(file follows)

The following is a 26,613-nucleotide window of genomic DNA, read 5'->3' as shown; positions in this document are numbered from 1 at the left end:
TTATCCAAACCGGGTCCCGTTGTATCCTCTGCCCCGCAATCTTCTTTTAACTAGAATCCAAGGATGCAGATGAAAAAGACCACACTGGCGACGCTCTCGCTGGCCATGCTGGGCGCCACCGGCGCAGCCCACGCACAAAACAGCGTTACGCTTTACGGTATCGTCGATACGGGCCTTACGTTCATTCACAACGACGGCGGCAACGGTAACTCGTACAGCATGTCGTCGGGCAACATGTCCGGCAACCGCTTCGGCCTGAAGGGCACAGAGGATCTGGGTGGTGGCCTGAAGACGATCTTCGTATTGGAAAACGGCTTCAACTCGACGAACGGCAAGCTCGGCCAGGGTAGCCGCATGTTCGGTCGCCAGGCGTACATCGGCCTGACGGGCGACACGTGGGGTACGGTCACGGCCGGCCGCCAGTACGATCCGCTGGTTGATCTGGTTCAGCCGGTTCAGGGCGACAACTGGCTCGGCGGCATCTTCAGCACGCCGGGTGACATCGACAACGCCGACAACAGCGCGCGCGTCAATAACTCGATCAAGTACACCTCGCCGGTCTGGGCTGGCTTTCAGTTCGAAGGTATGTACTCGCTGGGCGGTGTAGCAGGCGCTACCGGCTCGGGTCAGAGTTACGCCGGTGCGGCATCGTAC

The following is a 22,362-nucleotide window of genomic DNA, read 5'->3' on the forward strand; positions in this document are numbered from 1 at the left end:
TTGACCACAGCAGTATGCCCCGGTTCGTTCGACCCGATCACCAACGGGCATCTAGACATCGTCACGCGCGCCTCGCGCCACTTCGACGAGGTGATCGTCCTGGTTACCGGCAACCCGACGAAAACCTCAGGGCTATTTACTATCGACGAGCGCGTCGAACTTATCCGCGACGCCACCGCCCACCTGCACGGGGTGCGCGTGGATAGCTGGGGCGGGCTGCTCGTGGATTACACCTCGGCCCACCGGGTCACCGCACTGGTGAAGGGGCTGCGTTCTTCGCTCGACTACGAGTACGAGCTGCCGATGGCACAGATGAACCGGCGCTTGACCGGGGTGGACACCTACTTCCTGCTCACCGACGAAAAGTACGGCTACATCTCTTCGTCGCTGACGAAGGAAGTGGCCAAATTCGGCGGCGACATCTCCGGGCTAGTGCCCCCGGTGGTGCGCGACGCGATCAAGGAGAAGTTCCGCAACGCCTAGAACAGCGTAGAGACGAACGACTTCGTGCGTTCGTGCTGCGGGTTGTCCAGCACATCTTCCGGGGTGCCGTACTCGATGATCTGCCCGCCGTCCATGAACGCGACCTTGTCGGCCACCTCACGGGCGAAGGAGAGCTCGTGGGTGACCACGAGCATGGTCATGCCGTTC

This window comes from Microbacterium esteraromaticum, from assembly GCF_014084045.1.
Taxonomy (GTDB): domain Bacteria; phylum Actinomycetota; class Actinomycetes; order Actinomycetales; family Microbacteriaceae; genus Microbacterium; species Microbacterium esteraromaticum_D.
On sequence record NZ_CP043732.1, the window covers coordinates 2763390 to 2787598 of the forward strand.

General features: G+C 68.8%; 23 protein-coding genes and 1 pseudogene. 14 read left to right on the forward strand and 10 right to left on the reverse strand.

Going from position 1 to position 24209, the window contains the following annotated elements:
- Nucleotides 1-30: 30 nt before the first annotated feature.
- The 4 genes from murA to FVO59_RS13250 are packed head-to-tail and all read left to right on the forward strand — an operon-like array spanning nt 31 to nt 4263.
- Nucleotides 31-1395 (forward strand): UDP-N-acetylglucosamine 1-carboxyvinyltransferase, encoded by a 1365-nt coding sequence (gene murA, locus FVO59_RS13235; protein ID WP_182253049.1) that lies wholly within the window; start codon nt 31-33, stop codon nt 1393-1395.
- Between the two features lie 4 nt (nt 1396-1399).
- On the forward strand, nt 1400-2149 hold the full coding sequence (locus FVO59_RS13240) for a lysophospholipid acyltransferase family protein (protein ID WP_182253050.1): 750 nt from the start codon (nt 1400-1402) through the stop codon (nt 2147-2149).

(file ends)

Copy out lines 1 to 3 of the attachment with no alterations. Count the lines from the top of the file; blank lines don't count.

The following is a 26,613-nucleotide window of genomic DNA, read 5'->3' as shown; positions in this document are numbered from 1 at the left end:
TTATCCAAACCGGGTCCCGTTGTATCCTCTGCCCCGCAATCTTCTTTTAACTAGAATCCAAGGATGCAGATGAAAAAGACCACACTGGCGACGCTCTCGCTGGCCATGCTGGGCGCCACCGGCGCAGCCCACGCACAAAACAGCGTTACGCTTTACGGTATCGTCGATACGGGCCTTACGTTCATTCACAACGACGGCGGCAACGGTAACTCGTACAGCATGTCGTCGGGCAACATGTCCGGCAACCGCTTCGGCCTGAAGGGCACAGAGGATCTGGGTGGTGGCCTGAAGACGATCTTCGTATTGGAAAACGGCTTCAACTCGACGAACGGCAAGCTCGGCCAGGGTAGCCGCATGTTCGGTCGCCAGGCGTACATCGGCCTGACGGGCGACACGTGGGGTACGGTCACGGCCGGCCGCCAGTACGATCCGCTGGTTGATCTGGTTCAGCCGGTTCAGGGCGACAACTGGCTCGGCGGCATCTTCAGCACGCCGGGTGACATCGACAACGCCGACAACAGCGCGCGCGTCAATAACTCGATCAAGTACACCTCGCCGGTCTGGGCTGGCTTTCAGTTCGAAGGTATGTACTCGCTGGGCGGTGTAGCAGGCGCTACCGGCTCGGGTCAGAGTTACGCCGGTGCGGCATCGTAC

The following is a 22,362-nucleotide window of genomic DNA, read 5'->3' on the forward strand; positions in this document are numbered from 1 at the left end: